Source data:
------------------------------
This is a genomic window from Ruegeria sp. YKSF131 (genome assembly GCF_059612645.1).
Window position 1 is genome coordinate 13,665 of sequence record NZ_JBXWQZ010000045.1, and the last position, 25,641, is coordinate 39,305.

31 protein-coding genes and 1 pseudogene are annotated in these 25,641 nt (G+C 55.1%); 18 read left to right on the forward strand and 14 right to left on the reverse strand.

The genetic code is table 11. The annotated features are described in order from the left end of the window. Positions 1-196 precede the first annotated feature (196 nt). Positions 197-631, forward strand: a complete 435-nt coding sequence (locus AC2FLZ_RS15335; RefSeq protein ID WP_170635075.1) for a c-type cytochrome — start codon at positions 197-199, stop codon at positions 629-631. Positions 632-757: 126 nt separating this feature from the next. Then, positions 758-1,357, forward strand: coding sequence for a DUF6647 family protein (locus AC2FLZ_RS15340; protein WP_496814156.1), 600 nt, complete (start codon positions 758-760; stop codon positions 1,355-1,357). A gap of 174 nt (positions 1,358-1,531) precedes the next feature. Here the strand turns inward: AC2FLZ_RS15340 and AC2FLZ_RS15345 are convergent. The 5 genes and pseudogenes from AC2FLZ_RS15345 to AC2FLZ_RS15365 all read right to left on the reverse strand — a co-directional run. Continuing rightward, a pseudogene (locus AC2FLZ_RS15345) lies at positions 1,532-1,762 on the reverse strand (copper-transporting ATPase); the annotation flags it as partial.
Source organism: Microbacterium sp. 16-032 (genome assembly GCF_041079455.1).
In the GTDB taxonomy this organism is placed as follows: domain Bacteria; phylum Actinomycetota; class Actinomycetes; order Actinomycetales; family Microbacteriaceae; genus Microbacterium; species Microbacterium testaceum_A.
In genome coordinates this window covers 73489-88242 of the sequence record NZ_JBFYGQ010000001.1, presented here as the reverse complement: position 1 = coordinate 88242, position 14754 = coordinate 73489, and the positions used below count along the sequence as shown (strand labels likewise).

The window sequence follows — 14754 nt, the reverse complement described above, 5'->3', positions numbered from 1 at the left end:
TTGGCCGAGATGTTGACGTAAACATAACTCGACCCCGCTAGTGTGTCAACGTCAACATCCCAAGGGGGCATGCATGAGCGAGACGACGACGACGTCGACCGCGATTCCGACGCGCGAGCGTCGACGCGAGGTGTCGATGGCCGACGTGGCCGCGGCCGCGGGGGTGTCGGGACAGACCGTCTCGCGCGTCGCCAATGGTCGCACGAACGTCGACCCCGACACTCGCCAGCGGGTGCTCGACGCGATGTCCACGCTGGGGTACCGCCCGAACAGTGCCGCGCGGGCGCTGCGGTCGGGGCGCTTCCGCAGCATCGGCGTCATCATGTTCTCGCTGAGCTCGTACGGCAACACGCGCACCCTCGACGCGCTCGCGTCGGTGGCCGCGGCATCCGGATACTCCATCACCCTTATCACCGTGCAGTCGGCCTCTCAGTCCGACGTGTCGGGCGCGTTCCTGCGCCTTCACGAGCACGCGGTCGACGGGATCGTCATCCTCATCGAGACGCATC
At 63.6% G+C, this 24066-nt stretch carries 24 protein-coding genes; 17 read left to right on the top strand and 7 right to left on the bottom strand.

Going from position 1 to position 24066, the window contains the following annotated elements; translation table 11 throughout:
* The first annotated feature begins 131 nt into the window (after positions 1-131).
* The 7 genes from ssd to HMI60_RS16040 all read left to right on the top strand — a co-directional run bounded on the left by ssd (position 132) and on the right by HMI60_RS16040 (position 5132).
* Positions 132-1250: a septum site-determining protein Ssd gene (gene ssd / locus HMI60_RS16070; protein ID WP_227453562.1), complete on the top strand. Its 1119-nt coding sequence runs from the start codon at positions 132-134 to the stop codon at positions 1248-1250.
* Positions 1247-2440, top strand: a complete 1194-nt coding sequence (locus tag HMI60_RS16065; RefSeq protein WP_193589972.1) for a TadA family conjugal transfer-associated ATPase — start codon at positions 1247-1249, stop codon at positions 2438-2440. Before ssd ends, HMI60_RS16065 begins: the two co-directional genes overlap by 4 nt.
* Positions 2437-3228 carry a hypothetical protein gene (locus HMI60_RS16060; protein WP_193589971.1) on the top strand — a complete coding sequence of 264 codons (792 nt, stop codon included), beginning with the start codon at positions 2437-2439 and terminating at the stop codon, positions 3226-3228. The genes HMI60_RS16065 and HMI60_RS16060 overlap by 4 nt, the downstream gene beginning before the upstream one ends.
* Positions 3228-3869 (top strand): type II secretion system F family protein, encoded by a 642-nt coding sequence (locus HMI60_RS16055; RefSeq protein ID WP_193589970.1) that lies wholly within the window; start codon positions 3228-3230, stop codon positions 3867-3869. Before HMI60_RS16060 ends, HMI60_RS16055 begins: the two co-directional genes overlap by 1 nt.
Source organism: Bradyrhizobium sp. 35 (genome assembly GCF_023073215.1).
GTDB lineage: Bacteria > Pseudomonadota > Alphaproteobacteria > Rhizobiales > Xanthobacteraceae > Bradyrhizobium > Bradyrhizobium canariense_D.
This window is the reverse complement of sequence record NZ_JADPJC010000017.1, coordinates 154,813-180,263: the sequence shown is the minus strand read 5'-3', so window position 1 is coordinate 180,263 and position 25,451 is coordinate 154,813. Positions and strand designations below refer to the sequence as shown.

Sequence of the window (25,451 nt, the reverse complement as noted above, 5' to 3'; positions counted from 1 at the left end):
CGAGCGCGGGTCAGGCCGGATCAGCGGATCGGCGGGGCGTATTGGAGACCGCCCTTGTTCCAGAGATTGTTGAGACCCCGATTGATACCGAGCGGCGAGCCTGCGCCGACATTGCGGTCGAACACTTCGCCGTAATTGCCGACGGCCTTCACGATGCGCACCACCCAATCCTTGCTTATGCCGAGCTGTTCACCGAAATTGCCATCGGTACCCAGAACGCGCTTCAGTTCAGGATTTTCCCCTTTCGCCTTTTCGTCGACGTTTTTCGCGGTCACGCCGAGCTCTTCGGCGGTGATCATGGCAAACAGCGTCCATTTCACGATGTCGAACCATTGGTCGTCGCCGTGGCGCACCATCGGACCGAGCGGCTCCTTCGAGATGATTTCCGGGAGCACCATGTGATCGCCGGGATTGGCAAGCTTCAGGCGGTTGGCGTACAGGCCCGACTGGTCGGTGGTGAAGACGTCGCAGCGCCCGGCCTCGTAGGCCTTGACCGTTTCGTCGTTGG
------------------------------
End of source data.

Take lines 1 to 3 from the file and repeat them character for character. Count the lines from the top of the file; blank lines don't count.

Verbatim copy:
This is a genomic window from Ruegeria sp. YKSF131 (genome assembly GCF_059612645.1).
Window position 1 is genome coordinate 13,665 of sequence record NZ_JBXWQZ010000045.1, and the last position, 25,641, is coordinate 39,305.

31 protein-coding genes and 1 pseudogene are annotated in these 25,641 nt (G+C 55.1%); 18 read left to right on the forward strand and 14 right to left on the reverse strand.